Rapid sequence intubation for pediatric emergency airway management

Mark J Sagarin, Vincent Chiang, John C Sakles, Erik D Barton, Richard E Wolfe, Robert J Vissers, Ron M Walls
Pediatric Emergency Care 2002, 18 (6): 417-23

OBJECTIVES: To characterize current practice with respect to pediatric emergency airway management using a multicenter data set.

METHODS: A multicenter collaboration was undertaken to gather data prospectively regarding emergency intubation. Analysis of data on adult emergency department (ED) intubations clearly demonstrated that rapid sequence intubation (RSI) was the method used most often. We then conducted an observational study of the prospectively collected database of pediatric ED intubations (EDIs) using the National Emergency Airway Registry Phase One data, gathered in 11 participating EDs over a 16-month time period. A data form completed at the time of EDI enabled analysis of patients' ages, weights, and indications for EDI; personnel; methods employed to facilitate EDI; success rates; and adverse events. Data forms were analyzed regarding the methods of intubation employed, and frequencies, success rates, and adverse event rates among various intubation modalities were compared.

RESULTS: Of 1288 EDIs, there were 156 documented pediatric patients. Initial intubation attempts were all oral, including rapid sequence intubation in 81%, without medications (NOM) in 13%, and sedation without neuromuscular blockade (SED) in 6%. Older children and trauma patients were more likely to be intubated with RSI compared to younger children and patients presenting with medical illnesses. Intubation using RSI was more successful on the first attempt (78%) compared with either NOM (47%, < 0.01) or SED (44%, < 0.05), though this finding is likely explainable by the age differences among groups. Intubation was successfully performed by the initial intubator in 85% of RSI, 75% of NOM, and 89% of SED attempts ( = NS for both comparisons vs RSI). Overall, successful intubation occurred in 99% of RSI and 97% of non-RSI intubation attempts ( = NS). Only one of 156 patients required surgical airway management. True complications occurred in 1%, 5%, and 0% of RSI, NOM, and SED attempts, respectively ( = NS for both comparisons vs RSI). The majority of initial intubation attempts were by emergency medicine residents (59%), pediatric emergency medicine fellows (17%), and pediatrics residents (10%). These groups were 77%, 77%, and 50% successful, respectively, on the first laryngoscopy attempt, and 89%, 89%, and 69% successful overall.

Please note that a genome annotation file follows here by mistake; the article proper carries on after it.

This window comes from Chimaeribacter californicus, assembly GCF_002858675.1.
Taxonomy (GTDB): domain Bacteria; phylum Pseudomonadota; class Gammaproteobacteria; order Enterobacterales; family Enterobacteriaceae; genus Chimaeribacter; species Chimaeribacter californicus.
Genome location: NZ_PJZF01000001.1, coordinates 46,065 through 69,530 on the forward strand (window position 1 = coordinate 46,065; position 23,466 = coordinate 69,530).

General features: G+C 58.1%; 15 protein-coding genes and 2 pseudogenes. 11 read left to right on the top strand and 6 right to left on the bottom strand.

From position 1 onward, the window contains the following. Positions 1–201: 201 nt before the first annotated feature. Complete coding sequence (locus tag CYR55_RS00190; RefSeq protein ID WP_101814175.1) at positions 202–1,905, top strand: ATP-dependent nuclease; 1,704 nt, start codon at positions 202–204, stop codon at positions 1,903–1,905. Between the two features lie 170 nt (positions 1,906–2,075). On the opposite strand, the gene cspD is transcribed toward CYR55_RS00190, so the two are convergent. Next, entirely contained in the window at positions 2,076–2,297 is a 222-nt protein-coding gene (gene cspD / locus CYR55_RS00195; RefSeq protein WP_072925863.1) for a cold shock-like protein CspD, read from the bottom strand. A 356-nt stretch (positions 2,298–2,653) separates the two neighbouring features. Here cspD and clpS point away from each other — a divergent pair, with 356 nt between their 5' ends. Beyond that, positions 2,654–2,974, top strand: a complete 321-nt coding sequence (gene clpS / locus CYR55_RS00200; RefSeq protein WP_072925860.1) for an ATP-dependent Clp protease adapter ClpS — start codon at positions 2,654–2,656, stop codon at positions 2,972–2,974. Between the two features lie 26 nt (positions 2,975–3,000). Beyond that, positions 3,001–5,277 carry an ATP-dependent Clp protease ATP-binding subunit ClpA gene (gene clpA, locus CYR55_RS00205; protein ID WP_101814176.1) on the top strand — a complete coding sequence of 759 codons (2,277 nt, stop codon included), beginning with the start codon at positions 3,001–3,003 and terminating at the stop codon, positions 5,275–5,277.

CONCLUSIONS: A large, prospective, multicenter observational study of pediatric EDIs was conducted at university-affiliated EDs. RSI is the method of choice for the majority of pediatric emergency intubations; it is associated with a high success rate and a low rate of serious adverse events. Pediatric intubation as practiced in academic EDs, with most initial attempts by emergency and pediatrics residents and fellows under attending physician supervision, is safe and highly successful.

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